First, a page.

Wheeling his suitcase behind him, the beetle called over his shoulder, “I can. I’m not so sure about you. Maybe you’re too short.”

“I was correcting his grammar. Grammar is important,” the mouse huffed. “I am not too short.” He chased after the beetle. Isaac trailed behind them.

Things were still popping up around them. Potted plants, hallways, and bookshelves appeared as they hurried past. When Isaac reached the portholes, the mouse and beetle were already sitting in the chairs, arguing.

Isaac ignored them and kneeled up on the chair so that he could look through the porthole behind it. The boat shook and moved forward. The surface of the water looked closer and closer.

“I think we’re sinking,” Isaac said.

“Of course we are,” the mouse snapped. “It’s supposed to go under the water.”

Isaac gasped. “It’s a submarine! I’ve always wanted to ride on a submarine.”

Just then, the goat approached. “Tickets?”

Isaac jumped up out of his chair. “Wait. If you’re here, who’s driving the boat?”

“The driver,” the goat said.

“Oh. Right.” Isaac sat down again.


The mouse and beetle handed him little brightly colored circles of paper. “And the boy?” the goat asked.

“He’s my luggage,” the mouse said. “I’m allowed one carry on. He carried himself on.”

The goat looked at Isaac. “He doesn’t have a tag.”

Isaac turned out the back of his collar. “My shirt has a tag.”

The goat sighed. “Very well.” He moved on.

The mouse turned to Isaac. “You had questions?”

“Oh, right. Were you at the island for a party?”

“It was a work break,” the beetle said. “We were taking a break to work. I got so much done. I’m really looking forward to the next one.”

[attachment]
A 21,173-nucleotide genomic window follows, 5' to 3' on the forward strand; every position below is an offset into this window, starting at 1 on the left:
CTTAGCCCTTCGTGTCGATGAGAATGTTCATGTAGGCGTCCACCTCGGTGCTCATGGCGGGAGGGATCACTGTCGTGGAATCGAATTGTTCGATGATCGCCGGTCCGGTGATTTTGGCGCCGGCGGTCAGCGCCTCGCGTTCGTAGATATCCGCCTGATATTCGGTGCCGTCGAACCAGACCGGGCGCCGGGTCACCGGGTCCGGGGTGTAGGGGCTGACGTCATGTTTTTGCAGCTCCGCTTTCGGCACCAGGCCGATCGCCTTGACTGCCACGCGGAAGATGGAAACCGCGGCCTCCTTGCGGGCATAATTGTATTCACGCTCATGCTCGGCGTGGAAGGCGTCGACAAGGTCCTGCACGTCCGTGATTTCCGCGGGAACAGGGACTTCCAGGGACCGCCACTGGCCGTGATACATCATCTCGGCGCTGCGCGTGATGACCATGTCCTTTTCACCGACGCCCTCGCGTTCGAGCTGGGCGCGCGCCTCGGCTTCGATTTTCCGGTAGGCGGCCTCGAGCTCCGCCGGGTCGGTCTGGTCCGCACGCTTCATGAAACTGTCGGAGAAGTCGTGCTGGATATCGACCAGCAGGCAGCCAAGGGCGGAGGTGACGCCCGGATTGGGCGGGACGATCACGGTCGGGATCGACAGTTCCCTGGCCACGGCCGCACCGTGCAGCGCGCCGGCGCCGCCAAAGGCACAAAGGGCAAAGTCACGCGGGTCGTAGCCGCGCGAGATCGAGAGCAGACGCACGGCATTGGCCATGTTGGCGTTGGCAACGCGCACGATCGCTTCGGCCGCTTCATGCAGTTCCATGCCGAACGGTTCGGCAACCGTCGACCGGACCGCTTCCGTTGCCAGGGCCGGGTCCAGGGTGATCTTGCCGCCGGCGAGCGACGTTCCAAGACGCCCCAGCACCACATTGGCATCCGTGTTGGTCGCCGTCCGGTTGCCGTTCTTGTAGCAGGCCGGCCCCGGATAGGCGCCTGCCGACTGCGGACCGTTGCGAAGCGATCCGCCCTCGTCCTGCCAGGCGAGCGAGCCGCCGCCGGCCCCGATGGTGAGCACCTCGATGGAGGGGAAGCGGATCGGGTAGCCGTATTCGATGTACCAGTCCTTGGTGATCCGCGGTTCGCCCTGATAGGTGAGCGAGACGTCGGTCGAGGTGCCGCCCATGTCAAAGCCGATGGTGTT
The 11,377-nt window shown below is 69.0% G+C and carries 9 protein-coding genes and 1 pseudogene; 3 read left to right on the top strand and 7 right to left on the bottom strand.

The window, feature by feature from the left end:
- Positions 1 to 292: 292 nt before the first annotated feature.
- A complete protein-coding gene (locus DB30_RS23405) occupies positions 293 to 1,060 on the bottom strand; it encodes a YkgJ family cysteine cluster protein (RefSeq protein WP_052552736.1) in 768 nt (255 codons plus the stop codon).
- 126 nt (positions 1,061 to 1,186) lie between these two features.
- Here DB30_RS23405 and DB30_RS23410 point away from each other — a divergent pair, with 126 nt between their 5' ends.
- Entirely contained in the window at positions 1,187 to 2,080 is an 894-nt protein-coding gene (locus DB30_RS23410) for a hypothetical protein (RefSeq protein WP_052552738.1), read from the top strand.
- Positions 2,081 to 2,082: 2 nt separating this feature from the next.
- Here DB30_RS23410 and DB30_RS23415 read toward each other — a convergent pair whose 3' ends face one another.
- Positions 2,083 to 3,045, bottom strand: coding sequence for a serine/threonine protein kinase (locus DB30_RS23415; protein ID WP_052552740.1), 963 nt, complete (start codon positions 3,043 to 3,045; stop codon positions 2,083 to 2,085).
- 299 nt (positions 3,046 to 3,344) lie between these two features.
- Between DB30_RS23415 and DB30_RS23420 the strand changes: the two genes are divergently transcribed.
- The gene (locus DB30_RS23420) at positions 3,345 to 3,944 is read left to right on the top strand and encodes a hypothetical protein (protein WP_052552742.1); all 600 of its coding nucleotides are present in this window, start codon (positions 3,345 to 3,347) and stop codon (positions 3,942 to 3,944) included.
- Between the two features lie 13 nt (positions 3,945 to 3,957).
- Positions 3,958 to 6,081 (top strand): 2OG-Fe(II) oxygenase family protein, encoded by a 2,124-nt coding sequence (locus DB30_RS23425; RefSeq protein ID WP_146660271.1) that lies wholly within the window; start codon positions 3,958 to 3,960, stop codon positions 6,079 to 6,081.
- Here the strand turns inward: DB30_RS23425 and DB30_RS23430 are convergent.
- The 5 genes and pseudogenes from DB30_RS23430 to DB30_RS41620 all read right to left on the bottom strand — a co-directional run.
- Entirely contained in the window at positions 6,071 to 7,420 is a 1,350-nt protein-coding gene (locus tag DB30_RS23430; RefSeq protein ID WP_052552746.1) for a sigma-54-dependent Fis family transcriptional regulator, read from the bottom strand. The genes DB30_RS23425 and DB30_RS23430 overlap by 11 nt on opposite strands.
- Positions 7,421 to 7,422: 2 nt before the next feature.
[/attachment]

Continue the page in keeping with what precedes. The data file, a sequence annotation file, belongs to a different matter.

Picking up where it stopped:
“What do you normally do?”

“It’s our turn to ask a question. You already asked one,” the mouse said. “Where are you going?”

“I’m not sure,” Isaac said. “One of the other islands.” He looked out the porthole. They were finally underwater. A catfish swam by the portholes, chased by a dogfish. “Hey did you see that?”

“Yes. Any island would do?” the mouse asked.

Isaac pulled the map out of his pocket. “As long as it’s on my map.”

The mouse looked at the map and nodded. “That’s easy enough.” He reached under the chair and pulled a lever.

The goat appeared. “Ready to leave?” He asked.

“My luggage wants to see an island,” the mouse said.

The goat pulled a page of star stickers. He peeled a gold star from the sheet and stuck it to the middle of Isaac’s forehead.

The boat, the goat, the beetle, and the mouse all disappeared. Isaac was standing in the middle of a dark, dense jungle. “Where am I?” he asked. “Wait a minute. Who am I?” But he couldn’t remember.